Stocks vs Mutual Funds which is right for you

Which is better to use? Mutual funds or stocks? The answer to this question depends entirely on the person who is asking it. In this article, I will explain how you too can find the answer to the above question.

First, what type of investor are you? If you’re someone who doesn’t mind some risk, then picking individual stocks may be the perfect type of investment for you. Stocks always have some risk, but they can be quite lucrative.

The main risk from picking stocks is that if you have too much money invested in one stock, then you could lose all of that money if the company that owns the stock goes bankrupt. However, if you diversify albeit, say about fifteen to twenty stocks, then you will not have that problem. If one company fails, then the others will take up the slack.

There is also explosive revenue potential with stocks. Let’s say you own one hundred shares of a stock that is worth ten dollars. This makes the stock worth a thousand dollars. If this stock splits five times, then you will have earned a profit of thirty one thousand dollars(before tax).

This is also assuming that the stock price is still ten dollars per share. If the stock price is higher than that, then you have made an even greater profit. And if this stock pays a dividend, then you may just want to hold onto it for a few more years. Dividends add up over time, especially when you’re holding thirty two hundred shares.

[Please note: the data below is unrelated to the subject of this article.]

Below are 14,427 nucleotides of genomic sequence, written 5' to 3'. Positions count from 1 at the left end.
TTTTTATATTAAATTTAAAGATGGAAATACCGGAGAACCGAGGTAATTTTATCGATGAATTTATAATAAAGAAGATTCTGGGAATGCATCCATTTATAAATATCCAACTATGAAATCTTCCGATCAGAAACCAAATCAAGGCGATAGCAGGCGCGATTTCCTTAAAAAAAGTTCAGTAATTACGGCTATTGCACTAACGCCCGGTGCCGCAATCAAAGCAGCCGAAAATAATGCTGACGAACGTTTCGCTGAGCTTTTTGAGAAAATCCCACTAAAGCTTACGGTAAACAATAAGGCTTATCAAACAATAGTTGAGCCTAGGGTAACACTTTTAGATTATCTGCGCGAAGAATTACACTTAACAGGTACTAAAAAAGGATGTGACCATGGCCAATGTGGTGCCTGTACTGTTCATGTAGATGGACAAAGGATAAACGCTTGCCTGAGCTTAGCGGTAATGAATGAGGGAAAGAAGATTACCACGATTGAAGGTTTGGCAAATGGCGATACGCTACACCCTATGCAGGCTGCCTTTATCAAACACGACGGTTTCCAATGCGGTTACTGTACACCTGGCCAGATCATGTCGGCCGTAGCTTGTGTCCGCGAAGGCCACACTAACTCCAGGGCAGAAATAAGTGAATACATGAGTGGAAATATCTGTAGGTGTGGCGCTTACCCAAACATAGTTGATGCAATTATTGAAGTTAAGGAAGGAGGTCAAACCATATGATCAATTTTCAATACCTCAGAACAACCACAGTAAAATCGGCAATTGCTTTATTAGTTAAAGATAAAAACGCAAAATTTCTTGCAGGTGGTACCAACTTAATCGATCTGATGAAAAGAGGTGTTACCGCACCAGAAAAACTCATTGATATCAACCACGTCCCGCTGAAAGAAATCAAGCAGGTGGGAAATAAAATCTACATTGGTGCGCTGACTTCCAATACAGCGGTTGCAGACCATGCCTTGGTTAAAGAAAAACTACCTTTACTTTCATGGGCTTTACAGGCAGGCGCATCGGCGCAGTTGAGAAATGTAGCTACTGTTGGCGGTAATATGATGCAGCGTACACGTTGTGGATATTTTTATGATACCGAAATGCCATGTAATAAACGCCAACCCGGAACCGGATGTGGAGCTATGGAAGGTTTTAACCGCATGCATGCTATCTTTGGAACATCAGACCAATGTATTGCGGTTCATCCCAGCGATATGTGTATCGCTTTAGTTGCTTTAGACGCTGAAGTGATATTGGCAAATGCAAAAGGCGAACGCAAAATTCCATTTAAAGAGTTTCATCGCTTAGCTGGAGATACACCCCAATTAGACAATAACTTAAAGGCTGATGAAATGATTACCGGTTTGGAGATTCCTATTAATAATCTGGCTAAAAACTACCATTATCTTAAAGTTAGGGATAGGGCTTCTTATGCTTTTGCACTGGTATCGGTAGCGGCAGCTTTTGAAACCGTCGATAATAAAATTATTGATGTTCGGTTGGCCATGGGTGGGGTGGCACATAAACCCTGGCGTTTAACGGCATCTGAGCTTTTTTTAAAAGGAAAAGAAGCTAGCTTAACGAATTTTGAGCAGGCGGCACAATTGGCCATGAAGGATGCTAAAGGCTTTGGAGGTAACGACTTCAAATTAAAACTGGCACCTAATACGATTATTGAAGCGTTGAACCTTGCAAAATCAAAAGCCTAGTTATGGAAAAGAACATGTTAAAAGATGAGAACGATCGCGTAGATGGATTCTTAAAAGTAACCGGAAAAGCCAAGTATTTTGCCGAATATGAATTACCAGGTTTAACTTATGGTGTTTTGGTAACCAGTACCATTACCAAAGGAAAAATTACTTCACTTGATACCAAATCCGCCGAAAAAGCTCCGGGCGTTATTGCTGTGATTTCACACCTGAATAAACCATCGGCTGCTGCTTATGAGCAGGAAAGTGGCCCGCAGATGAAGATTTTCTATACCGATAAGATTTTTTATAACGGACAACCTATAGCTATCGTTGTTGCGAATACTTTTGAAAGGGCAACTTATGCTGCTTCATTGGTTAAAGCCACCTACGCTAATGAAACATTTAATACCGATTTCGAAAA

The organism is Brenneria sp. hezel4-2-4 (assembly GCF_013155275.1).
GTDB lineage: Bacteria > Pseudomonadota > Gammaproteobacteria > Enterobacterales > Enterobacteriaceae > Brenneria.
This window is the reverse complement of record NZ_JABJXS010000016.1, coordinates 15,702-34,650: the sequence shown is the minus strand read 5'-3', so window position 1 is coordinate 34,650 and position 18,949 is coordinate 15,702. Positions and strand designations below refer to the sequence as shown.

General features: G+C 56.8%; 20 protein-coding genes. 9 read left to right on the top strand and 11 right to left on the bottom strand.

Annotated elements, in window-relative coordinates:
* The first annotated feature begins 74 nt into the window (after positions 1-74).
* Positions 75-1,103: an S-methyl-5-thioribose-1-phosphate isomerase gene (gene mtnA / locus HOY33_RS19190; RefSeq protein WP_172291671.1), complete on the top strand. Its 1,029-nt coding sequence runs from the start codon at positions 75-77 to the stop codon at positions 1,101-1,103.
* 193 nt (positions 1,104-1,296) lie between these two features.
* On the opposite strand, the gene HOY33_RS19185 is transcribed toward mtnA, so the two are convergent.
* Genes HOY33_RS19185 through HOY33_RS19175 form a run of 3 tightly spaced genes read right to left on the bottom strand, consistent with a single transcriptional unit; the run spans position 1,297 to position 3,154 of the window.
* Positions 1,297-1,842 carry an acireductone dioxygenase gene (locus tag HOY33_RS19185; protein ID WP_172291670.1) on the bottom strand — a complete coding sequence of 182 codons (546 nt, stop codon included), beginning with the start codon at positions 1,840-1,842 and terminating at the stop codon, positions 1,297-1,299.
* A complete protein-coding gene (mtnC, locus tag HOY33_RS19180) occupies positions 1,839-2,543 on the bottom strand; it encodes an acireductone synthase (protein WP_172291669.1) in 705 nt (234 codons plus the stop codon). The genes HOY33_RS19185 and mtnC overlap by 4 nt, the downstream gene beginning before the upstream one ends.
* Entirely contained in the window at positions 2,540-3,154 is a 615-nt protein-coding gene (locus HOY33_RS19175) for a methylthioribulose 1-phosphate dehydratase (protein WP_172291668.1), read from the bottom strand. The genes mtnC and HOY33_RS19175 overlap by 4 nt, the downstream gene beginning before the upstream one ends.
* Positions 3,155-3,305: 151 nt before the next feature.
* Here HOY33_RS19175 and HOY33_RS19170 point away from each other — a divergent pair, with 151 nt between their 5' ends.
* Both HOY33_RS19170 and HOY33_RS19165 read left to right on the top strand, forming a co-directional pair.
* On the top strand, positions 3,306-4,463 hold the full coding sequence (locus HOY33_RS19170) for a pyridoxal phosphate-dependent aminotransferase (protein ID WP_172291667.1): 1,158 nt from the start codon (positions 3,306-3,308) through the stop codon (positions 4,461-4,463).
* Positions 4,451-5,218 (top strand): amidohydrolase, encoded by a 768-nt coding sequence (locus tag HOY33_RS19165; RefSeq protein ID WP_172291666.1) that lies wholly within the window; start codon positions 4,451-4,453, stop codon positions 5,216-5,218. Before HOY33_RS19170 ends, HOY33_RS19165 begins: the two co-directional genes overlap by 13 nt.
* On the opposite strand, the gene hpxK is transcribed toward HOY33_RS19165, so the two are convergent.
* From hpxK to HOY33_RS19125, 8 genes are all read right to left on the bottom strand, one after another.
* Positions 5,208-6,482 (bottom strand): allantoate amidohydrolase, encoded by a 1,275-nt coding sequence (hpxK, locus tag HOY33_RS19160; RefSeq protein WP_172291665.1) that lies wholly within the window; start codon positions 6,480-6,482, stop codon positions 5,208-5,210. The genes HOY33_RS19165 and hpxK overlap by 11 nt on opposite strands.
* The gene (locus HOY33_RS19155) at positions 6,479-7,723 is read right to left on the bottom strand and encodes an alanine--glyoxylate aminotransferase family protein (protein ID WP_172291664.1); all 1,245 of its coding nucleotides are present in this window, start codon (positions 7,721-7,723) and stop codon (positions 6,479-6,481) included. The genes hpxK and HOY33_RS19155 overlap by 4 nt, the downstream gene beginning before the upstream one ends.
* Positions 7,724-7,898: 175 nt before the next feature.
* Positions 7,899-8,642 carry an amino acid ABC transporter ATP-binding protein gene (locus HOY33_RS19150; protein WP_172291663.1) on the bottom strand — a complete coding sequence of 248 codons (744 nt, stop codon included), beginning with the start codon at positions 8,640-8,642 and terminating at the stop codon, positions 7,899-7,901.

Now for mutual funds. Mutual funds are safer than stocks, but that can be a problem. Because mutual funds are so diversified, they don’t have the same capability for explosive growth like stocks do. So there will be no enormous gains here. It’s reasonable to assume that you’ll earn between eight and twelve percent per year over the course of a decade. Some years will be bad, and some years will be good.

Another problem with mutual funds is the fees. You see, investment bankers want to make as much money as possible off of your investments. This, unfortunately, eats away at your revenue potential. But I’m sure the investment bankers appreciate your loyalty.

One alternative to mutual funds is an index fund. An index fund generally tracks the S&P 500, and it also boasts very low fees. Generally the fees are under .25%, which is much better than most mutual funds. You still will not see explosive growth, but your investments will be safer and will earn albeit more thanks to the lower fees. VTSMX(Vanguard Total Stock Mkt Idx) would be one example of a decent index fund.

In summary, if you can’t stand risk then mutual funds or an index fund is probably your best bet. However, if you don’t mind some risk and you want to possibly earn more money, then stocks are for you.

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